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Two students in WCSO finals


West Virginia University students Dom Mirto and Valerie Bennett will be the first-ever Mountaineer representatives to participate in the Final Round of the World Collegiate Sales Open. A total of 20 students from around the world have qualified for the chance to compete at Northern Illinois University in DeKalb, Ill., in February. The 20 finalists will represent 11 colleges and universities, and each has made it through three grueling preliminary rounds.

"Altogether, we had seven students compete," said Dr. Andy Wood, chairman of the Marketing Department at B&E, who will travel with the students in February. Five of the seven made it through the first two rounds.

According to Dr. Wood, Round 1 consisted of two voicemails. Students introduced themselves and their product (Adobe Connect Pro) to a fictitious buyer through voicemail on a Monday. The next day, they pretended a week had passed and left a follow up voicemail. Both voicemails were recorded, digitized and sent to sales professors all around the world to be judged.


"It's like two separate rounds in that they're judged separately, but they're the same round because if you blow one of the two you're out," Dr. Wood said. All of WVU's students passed the first round.  

For round two, competitors had a live phone conversation with the appointment setter (known in sales as the "gatekeeper"). Their goal was to set up an appointment with the actual buyer to complete a product demonstration. The entire conversation was recorded, and each student received different objections and obstacles from the gatekeeper. Of the top world's top 60 scorers who passed this round, five of them were Mountaineers.

"They raised the level of difficulty tremendously this year," said Dr. Wood. "The gatekeeper would say ‘He's on vacation, and I've been instructed to not take appointments' or ‘We've tried your product before and it didn't work.' (The students) were very discouraged at the end of that, needless to say. Five of the seven made it through however."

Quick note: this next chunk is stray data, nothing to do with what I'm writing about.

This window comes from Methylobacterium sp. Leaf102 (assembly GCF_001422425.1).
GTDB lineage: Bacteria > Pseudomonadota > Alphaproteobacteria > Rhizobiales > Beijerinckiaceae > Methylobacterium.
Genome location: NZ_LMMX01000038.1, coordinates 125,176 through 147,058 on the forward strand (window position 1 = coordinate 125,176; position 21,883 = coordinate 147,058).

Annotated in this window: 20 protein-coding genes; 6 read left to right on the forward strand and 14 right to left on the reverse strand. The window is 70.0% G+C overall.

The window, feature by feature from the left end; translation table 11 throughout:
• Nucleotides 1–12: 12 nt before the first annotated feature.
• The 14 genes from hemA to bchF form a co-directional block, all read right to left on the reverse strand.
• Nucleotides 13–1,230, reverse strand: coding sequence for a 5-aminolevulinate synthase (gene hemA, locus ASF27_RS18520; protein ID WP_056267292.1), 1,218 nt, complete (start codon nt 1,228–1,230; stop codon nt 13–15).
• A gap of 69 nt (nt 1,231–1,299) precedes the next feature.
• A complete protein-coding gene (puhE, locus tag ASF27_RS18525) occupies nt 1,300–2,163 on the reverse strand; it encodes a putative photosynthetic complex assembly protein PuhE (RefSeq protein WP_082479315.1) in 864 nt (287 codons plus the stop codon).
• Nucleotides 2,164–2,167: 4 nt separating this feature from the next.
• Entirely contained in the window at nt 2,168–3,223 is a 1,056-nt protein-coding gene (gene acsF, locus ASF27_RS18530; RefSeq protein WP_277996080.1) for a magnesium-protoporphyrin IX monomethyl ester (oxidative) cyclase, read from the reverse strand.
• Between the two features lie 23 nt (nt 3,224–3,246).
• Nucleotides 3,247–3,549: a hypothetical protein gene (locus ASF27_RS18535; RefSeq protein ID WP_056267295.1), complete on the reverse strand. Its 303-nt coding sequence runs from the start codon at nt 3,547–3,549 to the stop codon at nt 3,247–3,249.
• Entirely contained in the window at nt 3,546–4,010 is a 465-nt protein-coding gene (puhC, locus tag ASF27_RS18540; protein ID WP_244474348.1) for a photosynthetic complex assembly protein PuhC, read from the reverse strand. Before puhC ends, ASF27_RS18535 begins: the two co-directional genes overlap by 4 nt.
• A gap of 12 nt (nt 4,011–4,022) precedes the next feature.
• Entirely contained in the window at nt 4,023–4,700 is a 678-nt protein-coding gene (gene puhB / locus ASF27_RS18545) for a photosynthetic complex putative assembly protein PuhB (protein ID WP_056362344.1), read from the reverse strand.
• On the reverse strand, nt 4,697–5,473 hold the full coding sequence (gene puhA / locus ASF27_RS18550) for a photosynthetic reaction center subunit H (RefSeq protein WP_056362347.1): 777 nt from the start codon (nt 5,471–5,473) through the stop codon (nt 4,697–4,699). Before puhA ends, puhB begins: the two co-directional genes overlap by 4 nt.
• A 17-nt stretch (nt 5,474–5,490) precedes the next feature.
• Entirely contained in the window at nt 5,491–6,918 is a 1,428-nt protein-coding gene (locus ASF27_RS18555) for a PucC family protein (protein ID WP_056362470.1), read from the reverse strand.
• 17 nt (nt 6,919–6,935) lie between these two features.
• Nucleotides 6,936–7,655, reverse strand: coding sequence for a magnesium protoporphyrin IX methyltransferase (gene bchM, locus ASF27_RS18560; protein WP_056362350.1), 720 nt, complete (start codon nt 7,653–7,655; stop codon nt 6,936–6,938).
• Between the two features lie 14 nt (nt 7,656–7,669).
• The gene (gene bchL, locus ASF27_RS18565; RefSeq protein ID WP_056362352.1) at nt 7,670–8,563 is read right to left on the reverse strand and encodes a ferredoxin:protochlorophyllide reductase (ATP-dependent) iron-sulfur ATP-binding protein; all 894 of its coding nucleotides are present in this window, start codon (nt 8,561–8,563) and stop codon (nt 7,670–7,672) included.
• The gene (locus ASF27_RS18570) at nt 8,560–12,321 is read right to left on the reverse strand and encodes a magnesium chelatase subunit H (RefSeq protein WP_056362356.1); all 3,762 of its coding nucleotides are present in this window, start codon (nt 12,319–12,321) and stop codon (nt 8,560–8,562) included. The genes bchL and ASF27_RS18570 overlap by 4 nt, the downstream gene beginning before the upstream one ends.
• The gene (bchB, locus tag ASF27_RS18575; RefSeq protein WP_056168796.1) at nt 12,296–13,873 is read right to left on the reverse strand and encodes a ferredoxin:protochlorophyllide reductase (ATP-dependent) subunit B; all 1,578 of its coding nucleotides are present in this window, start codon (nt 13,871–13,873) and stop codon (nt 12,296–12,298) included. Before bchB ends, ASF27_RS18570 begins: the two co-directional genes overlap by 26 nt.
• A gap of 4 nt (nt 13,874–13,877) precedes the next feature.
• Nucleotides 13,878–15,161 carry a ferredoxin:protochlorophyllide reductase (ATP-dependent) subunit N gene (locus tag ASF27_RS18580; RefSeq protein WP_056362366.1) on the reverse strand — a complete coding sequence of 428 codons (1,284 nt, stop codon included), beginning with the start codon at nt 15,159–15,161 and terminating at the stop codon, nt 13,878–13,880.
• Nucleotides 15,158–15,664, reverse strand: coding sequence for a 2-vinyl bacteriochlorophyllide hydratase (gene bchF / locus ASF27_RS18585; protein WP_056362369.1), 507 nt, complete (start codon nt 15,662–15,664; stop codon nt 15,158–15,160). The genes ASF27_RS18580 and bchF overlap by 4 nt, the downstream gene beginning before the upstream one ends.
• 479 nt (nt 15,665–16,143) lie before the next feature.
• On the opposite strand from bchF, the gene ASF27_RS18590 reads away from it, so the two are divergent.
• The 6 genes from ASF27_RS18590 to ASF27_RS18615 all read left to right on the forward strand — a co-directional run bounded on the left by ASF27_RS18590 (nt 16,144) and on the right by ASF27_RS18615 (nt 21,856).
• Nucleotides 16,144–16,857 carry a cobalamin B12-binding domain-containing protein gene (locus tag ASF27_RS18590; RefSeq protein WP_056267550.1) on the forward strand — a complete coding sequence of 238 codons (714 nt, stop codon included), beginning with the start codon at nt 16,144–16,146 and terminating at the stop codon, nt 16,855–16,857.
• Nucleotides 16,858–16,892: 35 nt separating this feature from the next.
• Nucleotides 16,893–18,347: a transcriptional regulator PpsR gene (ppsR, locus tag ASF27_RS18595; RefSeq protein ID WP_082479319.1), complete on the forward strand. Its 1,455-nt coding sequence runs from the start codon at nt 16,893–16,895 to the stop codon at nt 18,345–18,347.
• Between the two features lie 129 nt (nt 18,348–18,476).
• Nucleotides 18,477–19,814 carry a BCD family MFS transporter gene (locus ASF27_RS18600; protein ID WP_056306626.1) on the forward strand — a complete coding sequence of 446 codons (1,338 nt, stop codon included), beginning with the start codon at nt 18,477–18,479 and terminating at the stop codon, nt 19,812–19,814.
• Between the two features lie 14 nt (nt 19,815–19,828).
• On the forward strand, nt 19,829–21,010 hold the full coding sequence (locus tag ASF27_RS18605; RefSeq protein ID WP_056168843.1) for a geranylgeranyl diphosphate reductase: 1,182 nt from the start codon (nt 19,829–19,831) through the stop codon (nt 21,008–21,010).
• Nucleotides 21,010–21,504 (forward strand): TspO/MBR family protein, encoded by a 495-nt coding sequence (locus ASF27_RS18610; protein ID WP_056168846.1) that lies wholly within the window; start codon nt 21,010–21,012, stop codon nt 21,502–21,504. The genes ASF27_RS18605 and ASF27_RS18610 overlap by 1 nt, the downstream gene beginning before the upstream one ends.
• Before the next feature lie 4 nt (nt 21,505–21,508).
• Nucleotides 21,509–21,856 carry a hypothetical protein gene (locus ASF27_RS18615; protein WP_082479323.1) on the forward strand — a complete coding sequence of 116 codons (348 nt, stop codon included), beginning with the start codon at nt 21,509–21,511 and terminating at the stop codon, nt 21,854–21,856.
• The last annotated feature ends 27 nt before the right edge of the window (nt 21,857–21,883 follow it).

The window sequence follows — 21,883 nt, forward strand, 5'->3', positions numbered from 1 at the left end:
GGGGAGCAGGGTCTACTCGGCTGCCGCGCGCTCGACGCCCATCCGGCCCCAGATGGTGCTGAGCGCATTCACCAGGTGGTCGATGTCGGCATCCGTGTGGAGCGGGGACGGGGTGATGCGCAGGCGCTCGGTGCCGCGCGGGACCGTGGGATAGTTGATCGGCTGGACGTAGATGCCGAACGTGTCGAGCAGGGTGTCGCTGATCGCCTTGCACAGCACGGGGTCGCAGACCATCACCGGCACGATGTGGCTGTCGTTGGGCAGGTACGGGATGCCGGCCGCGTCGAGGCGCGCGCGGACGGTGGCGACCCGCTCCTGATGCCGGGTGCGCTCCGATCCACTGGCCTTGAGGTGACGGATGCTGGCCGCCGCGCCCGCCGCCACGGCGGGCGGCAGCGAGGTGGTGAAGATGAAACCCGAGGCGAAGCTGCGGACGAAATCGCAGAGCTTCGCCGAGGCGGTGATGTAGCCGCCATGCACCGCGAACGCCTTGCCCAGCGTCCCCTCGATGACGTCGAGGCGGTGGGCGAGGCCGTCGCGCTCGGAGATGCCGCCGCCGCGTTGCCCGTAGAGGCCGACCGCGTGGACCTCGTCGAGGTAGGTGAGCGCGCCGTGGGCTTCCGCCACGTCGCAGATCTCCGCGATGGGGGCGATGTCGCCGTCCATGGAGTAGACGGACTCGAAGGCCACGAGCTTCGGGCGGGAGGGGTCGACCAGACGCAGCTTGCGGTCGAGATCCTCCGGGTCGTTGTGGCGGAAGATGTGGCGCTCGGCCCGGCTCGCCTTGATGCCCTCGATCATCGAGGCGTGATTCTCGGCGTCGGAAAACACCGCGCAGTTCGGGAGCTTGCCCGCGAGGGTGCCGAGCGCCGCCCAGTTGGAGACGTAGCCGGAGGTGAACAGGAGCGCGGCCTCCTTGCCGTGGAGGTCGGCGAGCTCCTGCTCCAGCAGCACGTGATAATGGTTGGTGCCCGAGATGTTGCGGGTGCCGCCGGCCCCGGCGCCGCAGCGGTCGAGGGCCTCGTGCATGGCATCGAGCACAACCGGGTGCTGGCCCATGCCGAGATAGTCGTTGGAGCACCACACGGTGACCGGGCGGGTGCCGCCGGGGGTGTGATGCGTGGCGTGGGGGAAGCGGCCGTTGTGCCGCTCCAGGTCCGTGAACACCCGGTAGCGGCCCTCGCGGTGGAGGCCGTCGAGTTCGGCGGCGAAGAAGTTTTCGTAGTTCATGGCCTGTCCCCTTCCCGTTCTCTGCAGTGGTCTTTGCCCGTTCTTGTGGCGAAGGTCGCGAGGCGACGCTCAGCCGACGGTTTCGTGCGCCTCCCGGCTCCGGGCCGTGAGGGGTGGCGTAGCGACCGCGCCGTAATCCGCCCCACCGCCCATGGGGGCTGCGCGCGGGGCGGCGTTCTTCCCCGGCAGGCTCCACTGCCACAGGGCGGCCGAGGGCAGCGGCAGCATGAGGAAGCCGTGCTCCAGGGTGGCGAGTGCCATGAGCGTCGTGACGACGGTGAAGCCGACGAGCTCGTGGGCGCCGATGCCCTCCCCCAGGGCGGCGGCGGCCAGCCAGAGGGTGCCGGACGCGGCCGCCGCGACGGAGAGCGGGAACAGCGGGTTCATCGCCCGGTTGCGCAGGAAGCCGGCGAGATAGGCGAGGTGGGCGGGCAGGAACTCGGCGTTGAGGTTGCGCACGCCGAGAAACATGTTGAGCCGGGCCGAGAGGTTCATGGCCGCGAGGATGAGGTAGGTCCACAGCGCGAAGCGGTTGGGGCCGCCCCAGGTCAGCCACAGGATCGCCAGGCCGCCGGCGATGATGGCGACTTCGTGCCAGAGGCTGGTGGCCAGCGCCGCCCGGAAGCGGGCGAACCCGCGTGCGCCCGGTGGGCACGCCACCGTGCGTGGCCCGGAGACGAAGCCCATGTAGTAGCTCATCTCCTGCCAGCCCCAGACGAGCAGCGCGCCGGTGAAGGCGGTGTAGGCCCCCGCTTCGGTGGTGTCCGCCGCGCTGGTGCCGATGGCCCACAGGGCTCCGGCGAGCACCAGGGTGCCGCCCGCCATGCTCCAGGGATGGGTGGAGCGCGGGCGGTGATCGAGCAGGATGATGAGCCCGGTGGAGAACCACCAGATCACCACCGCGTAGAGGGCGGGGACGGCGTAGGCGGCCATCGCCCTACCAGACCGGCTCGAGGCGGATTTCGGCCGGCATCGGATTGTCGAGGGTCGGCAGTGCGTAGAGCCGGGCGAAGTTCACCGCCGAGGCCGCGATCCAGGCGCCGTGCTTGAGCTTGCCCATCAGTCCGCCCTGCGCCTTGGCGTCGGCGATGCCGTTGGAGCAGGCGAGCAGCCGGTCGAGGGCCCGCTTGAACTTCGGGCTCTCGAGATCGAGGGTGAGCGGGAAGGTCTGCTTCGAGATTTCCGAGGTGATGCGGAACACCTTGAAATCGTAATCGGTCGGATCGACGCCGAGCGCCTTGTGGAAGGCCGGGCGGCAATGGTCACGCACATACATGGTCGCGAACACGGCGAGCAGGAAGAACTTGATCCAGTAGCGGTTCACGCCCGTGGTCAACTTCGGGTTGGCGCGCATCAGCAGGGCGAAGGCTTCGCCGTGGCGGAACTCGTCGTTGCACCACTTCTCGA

In round three, the students completed a computer demonstration to their fictitious client using Adobe Connect Pro. They had five minutes prior to the call to upload PowerPoint slides, demos or any other media they wished to use.

"The round was held November 26-27, so they used Adobe Connect to do the sales call because everyone was home for Thanksgiving break," explained Dr. Wood. "They had 15 minutes to talk and demonstrate Adobe Connect." This last preliminary round before the finals narrowed the field of participants from 60 to 20. Five of the top 20 slots are reserved for international students, and Mirto and Bennett made the cut for the 15 available slots for domestic students.

"I was shocked to see the confirmation email. It still doesn't seem real. I am so grateful that Dom and I will represent WVU at NIU in February," Bennett said.

Although WVU students have one month off between the fall and spring semesters this year, Bennett, Mirto and Dr. Wood will be hard at work. They will begin preparing over the holiday break with advanced selling skills like product training, sales conversations, gender discrepancies, nonverbal communication and adaptation to communication styles.

"We don't get to pick our buyer, so we will be practicing how to address any buyer and how to handle the unexpected," Dr. Wood said.